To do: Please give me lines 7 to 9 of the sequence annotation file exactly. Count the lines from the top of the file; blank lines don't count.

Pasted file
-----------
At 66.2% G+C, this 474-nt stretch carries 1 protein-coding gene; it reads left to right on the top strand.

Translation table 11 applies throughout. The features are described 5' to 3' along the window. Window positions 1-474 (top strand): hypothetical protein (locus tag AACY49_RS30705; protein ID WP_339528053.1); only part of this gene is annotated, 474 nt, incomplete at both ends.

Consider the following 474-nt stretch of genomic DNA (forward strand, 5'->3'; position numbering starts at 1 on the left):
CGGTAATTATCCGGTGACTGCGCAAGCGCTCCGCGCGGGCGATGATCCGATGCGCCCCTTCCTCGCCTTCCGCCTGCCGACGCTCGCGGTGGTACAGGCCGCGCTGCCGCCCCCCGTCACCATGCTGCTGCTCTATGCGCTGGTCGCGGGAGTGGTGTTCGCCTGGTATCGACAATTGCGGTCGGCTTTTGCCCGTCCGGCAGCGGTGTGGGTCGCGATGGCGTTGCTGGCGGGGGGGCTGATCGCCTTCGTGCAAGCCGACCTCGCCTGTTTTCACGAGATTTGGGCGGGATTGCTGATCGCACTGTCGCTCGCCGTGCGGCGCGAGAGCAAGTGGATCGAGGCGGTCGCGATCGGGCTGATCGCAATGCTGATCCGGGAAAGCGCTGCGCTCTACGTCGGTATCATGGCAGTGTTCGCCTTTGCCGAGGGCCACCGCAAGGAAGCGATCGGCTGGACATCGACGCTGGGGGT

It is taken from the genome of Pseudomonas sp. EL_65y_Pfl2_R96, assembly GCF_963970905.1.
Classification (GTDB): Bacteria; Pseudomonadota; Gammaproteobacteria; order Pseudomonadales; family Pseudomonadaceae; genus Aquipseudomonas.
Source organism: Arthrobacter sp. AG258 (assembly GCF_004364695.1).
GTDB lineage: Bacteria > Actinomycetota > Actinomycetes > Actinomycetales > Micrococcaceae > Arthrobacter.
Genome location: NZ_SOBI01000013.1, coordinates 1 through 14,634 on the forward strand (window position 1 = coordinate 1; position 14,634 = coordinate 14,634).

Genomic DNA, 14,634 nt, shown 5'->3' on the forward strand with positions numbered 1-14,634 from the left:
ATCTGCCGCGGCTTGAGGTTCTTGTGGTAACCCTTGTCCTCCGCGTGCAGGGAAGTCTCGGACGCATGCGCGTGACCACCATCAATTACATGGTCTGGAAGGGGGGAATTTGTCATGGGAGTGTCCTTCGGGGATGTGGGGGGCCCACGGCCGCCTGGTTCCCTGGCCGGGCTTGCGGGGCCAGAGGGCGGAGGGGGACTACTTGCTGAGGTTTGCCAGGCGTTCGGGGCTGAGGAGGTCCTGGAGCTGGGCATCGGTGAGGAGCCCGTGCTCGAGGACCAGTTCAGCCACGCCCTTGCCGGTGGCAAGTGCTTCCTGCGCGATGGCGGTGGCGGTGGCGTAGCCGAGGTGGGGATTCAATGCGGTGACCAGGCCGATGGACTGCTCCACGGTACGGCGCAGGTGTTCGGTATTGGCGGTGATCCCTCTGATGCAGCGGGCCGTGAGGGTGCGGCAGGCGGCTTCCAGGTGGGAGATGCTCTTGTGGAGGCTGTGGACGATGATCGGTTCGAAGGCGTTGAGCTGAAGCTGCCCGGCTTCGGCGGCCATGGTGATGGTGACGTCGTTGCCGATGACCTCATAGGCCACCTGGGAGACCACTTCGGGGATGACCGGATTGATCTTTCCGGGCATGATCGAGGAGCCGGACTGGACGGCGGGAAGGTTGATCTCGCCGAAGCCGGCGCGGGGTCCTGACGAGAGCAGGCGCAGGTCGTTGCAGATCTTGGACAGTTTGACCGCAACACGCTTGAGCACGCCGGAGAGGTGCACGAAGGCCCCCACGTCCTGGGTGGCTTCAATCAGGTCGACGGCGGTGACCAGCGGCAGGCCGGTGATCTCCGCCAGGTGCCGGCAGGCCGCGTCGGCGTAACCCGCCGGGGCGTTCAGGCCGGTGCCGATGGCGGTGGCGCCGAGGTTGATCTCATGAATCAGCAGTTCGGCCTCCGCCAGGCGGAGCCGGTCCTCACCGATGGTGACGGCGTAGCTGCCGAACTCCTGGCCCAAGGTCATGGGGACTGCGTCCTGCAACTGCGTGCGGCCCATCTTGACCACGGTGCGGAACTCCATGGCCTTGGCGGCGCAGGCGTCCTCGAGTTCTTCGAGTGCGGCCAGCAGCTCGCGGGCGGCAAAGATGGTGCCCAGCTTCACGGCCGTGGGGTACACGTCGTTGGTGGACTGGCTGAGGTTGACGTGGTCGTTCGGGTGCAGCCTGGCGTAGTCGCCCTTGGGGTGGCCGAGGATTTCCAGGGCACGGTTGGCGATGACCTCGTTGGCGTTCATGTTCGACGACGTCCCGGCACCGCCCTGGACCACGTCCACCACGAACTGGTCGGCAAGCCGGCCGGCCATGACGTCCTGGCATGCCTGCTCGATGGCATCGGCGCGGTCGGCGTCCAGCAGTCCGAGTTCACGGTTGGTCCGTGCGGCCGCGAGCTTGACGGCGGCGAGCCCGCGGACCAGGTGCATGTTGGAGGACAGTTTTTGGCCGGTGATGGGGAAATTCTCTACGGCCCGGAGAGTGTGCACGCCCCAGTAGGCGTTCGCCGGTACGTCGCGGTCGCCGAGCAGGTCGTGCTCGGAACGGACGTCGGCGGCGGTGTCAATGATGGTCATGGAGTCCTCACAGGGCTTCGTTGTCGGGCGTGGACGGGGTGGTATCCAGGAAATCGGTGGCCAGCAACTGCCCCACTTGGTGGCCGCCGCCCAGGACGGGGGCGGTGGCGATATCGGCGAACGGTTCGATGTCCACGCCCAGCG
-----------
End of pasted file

Source organism: Arthrobacter sp. AG258 (assembly GCF_004364695.1).
GTDB lineage: Bacteria > Actinomycetota > Actinomycetes > Actinomycetales > Micrococcaceae > Arthrobacter.
Genome location: NZ_SOBI01000013.1, coordinates 1 through 14,634 on the forward strand (window position 1 = coordinate 1; position 14,634 = coordinate 14,634).